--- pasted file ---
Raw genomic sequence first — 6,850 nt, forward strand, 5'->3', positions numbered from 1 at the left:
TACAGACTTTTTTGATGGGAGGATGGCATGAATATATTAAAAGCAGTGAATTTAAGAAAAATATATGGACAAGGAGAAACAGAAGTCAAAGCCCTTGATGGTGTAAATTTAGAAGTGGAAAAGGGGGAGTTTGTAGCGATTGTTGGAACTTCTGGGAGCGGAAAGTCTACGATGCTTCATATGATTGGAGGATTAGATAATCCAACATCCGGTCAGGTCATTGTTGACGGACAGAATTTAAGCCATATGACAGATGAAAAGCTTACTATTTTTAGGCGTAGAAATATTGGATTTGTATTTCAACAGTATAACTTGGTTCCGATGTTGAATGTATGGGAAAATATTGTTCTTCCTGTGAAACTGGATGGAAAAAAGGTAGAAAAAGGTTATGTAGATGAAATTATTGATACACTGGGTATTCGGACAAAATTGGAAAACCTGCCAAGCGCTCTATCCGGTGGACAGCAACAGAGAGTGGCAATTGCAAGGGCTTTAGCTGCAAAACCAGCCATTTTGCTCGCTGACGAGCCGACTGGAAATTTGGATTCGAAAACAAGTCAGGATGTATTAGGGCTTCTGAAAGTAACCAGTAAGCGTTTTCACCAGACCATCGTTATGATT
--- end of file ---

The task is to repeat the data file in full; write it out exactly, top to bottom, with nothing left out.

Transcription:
Raw genomic sequence first — 6,850 nt, forward strand, 5'->3', positions numbered from 1 at the left:
TACAGACTTTTTTGATGGGAGGATGGCATGAATATATTAAAAGCAGTGAATTTAAGAAAAATATATGGACAAGGAGAAACAGAAGTCAAAGCCCTTGATGGTGTAAATTTAGAAGTGGAAAAGGGGGAGTTTGTAGCGATTGTTGGAACTTCTGGGAGCGGAAAGTCTACGATGCTTCATATGATTGGAGGATTAGATAATCCAACATCCGGTCAGGTCATTGTTGACGGACAGAATTTAAGCCATATGACAGATGAAAAGCTTACTATTTTTAGGCGTAGAAATATTGGATTTGTATTTCAACAGTATAACTTGGTTCCGATGTTGAATGTATGGGAAAATATTGTTCTTCCTGTGAAACTGGATGGAAAAAAGGTAGAAAAAGGTTATGTAGATGAAATTATTGATACACTGGGTATTCGGACAAAATTGGAAAACCTGCCAAGCGCTCTATCCGGTGGACAGCAACAGAGAGTGGCAATTGCAAGGGCTTTAGCTGCAAAACCAGCCATTTTGCTCGCTGACGAGCCGACTGGAAATTTGGATTCGAAAACAAGTCAGGATGTATTAGGGCTTCTGAAAGTAACCAGTAAGCGTTTTCACCAGACCATCGTTATGATT